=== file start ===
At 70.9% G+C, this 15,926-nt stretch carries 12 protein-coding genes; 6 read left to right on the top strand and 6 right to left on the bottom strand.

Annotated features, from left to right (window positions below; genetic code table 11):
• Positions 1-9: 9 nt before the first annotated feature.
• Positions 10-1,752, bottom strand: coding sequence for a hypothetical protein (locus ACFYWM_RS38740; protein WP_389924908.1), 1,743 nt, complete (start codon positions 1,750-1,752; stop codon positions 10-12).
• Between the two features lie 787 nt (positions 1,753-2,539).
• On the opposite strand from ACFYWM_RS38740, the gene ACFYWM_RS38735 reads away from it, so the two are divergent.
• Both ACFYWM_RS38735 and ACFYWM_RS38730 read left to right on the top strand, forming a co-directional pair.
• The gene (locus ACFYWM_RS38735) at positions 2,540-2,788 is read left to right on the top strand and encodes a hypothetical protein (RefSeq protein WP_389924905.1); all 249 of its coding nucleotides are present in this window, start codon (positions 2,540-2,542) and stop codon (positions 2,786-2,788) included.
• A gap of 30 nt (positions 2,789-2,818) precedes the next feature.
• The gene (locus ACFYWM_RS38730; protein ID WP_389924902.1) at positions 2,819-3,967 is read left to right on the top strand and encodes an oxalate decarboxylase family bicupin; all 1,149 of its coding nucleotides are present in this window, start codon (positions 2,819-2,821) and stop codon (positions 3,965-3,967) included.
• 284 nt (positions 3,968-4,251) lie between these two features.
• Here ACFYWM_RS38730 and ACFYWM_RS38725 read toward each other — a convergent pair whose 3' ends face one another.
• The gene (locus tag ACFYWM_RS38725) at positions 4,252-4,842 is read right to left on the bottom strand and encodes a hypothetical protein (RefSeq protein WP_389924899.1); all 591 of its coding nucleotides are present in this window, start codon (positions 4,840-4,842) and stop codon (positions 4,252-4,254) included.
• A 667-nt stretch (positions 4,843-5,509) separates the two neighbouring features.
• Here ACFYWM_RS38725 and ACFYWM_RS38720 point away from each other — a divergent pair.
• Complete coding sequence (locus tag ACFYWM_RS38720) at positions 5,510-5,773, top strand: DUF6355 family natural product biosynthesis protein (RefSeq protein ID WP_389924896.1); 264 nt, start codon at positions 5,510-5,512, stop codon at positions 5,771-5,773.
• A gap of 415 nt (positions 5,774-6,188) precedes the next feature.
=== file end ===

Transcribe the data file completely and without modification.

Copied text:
At 70.9% G+C, this 15,926-nt stretch carries 12 protein-coding genes; 6 read left to right on the top strand and 6 right to left on the bottom strand.

Annotated features, from left to right (window positions below; genetic code table 11):
• Positions 1-9: 9 nt before the first annotated feature.
• Positions 10-1,752, bottom strand: coding sequence for a hypothetical protein (locus ACFYWM_RS38740; protein WP_389924908.1), 1,743 nt, complete (start codon positions 1,750-1,752; stop codon positions 10-12).
• Between the two features lie 787 nt (positions 1,753-2,539).
• On the opposite strand from ACFYWM_RS38740, the gene ACFYWM_RS38735 reads away from it, so the two are divergent.
• Both ACFYWM_RS38735 and ACFYWM_RS38730 read left to right on the top strand, forming a co-directional pair.
• The gene (locus ACFYWM_RS38735) at positions 2,540-2,788 is read left to right on the top strand and encodes a hypothetical protein (RefSeq protein WP_389924905.1); all 249 of its coding nucleotides are present in this window, start codon (positions 2,540-2,542) and stop codon (positions 2,786-2,788) included.
• A gap of 30 nt (positions 2,789-2,818) precedes the next feature.
• The gene (locus ACFYWM_RS38730; protein ID WP_389924902.1) at positions 2,819-3,967 is read left to right on the top strand and encodes an oxalate decarboxylase family bicupin; all 1,149 of its coding nucleotides are present in this window, start codon (positions 2,819-2,821) and stop codon (positions 3,965-3,967) included.
• 284 nt (positions 3,968-4,251) lie between these two features.
• Here ACFYWM_RS38730 and ACFYWM_RS38725 read toward each other — a convergent pair whose 3' ends face one another.
• The gene (locus tag ACFYWM_RS38725) at positions 4,252-4,842 is read right to left on the bottom strand and encodes a hypothetical protein (RefSeq protein WP_389924899.1); all 591 of its coding nucleotides are present in this window, start codon (positions 4,840-4,842) and stop codon (positions 4,252-4,254) included.
• A 667-nt stretch (positions 4,843-5,509) separates the two neighbouring features.
• Here ACFYWM_RS38725 and ACFYWM_RS38720 point away from each other — a divergent pair.
• Complete coding sequence (locus tag ACFYWM_RS38720) at positions 5,510-5,773, top strand: DUF6355 family natural product biosynthesis protein (RefSeq protein ID WP_389924896.1); 264 nt, start codon at positions 5,510-5,512, stop codon at positions 5,771-5,773.
• A gap of 415 nt (positions 5,774-6,188) precedes the next feature.